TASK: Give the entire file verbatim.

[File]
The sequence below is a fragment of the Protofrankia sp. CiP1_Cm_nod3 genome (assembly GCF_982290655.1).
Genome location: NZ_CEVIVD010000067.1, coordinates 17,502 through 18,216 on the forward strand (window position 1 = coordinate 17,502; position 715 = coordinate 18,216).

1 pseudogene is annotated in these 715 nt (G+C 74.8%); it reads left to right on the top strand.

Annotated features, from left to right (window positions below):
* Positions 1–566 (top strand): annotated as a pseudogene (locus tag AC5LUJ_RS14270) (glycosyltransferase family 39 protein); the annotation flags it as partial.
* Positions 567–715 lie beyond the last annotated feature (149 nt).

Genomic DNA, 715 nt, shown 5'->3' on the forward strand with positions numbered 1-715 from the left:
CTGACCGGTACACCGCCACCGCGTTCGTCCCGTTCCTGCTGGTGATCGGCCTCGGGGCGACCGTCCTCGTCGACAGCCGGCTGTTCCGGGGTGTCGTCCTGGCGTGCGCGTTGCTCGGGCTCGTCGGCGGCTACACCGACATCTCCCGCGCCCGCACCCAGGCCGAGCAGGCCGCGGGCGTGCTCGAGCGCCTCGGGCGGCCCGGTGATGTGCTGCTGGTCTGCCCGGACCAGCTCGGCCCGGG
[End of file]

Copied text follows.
The sequence below is a fragment of the Protofrankia sp. CiP1_Cm_nod3 genome (assembly GCF_982290655.1).
Genome location: NZ_CEVIVD010000067.1, coordinates 17,502 through 18,216 on the forward strand (window position 1 = coordinate 17,502; position 715 = coordinate 18,216).

1 pseudogene is annotated in these 715 nt (G+C 74.8%); it reads left to right on the top strand.

Annotated features, from left to right (window positions below):
* Positions 1–566 (top strand): annotated as a pseudogene (locus tag AC5LUJ_RS14270) (glycosyltransferase family 39 protein); the annotation flags it as partial.
* Positions 567–715 lie beyond the last annotated feature (149 nt).

Genomic DNA, 715 nt, shown 5'->3' on the forward strand with positions numbered 1-715 from the left:
CTGACCGGTACACCGCCACCGCGTTCGTCCCGTTCCTGCTGGTGATCGGCCTCGGGGCGACCGTCCTCGTCGACAGCCGGCTGTTCCGGGGTGTCGTCCTGGCGTGCGCGTTGCTCGGGCTCGTCGGCGGCTACACCGACATCTCCCGCGCCCGCACCCAGGCCGAGCAGGCCGCGGGCGTGCTCGAGCGCCTCGGGCGGCCCGGTGATGTGCTGCTGGTCTGCCCGGACCAGCTCGGCCCGGG